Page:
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Unlike most other statistical software packages, R doesn't have a native data file format. You can certainly import and export data in any number of formats, but there's no native “R data file format”. The closest equivalent is the saveRDS/loadRDS function pair, which allows you to serialize an R object to a file and then load it back into a later R session. But these files don't hew to a standardized format (it's essentially a dump of R in-memory representation of the object), and so you can't read the data with any software other than R.

The goal of the feather project, a collaboration of Wes McKinney and Hadley Wickham, is to create a standard data file format that can be used for data exchange by and between R, Python, and any other software that implements its open-source format. Data are stored in a computer-native binary format, which makes the files small (a 10-digit integer takes just 4 bytes, instead of the 10 ASCII characters required by a CSV file), and fast to read and write (no need to convert numbers to text and back again). Another reason why feather is fast is that it's a column-oriented file format, which matches R's internal representation of data. (In fact, feather is based on the Apache Arrow framework for working with columnar data stores.) When reading or writing traditional data files with R, it must spend signfican time translating the data from column format to row format and back again; with feather the entire second step in the process below is eliminated.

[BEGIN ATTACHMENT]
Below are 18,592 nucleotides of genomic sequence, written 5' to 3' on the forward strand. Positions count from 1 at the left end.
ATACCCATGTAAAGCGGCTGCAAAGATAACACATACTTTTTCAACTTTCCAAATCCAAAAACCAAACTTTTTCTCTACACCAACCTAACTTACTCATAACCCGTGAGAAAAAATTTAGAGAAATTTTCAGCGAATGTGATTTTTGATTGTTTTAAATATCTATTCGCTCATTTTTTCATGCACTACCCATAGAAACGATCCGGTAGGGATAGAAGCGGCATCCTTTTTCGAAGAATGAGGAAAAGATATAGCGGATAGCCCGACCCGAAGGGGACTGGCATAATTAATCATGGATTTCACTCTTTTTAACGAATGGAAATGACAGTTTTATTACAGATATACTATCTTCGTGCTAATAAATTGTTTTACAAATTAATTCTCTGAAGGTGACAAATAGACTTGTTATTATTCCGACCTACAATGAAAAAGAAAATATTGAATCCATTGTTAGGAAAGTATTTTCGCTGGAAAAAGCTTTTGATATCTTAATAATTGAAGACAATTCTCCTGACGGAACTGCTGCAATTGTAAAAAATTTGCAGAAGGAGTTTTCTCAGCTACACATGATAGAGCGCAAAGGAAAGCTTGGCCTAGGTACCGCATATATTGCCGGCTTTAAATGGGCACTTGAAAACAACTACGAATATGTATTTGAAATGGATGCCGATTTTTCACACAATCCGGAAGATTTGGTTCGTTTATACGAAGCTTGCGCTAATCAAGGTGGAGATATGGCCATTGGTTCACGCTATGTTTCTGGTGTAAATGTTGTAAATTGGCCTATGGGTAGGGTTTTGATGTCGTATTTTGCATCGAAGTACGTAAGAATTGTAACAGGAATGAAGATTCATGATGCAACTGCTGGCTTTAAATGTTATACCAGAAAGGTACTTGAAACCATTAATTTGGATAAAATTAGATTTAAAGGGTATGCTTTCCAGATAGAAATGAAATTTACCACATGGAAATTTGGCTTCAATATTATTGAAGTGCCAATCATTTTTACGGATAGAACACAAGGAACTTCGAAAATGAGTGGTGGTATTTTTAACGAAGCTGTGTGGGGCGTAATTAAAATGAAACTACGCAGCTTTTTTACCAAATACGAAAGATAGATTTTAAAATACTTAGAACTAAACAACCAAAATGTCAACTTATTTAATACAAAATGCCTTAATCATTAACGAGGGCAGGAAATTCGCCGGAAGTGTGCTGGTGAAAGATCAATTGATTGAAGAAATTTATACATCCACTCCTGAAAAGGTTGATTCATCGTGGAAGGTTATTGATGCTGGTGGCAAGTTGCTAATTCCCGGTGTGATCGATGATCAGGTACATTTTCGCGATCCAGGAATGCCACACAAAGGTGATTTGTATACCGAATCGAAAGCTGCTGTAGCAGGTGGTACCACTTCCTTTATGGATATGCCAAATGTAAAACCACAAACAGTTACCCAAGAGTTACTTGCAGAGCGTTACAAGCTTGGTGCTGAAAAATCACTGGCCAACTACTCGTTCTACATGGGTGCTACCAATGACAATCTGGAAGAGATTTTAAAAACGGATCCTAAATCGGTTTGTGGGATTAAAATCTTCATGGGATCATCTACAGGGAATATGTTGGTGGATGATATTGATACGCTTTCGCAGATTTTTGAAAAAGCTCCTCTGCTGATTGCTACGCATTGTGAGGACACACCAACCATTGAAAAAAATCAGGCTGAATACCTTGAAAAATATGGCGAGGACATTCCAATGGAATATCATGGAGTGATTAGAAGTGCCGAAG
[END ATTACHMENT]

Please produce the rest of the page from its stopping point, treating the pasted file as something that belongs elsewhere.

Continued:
The three-step process of importing/exporting traditional row-based data formats with R. Diagram credit: Hadley Wickham.

For users of R 3.3.0 and later, the feather package is now available on CRAN. (Users of older versions of R can install feather from GitHub.) With feather installed, you can read and write R data frames to feather files using simple functions:

write_feather(mtcars. "mtcars.feather")

mtcars2 <- read_feather("mtcars.feather")

Better yet, the mtcars.feather file can easily be read into Python, using its feather-format package. This example uses the small built-in mtcars data frame, but you should see a significant performance impact when working with larger data. Eduardo Ariño de la Rubia performed some benchmarking of feather, and found it to be significantly faster for ingesting data than other popular R functions. The chart below compares using feather, the data.table package, and loadRDS to import  508Mb file of 8.5 million rows and 7 columns:

Feather wasn't the fastest function benchmarked for writing data — data.table's fwrite function generally performed a bit better — but given that you typically read a file more often than writing it, the speedups should be very noticable in day-to-day data science activites.

For more on the feather package, check out its announcement from the RStudio blog linked below.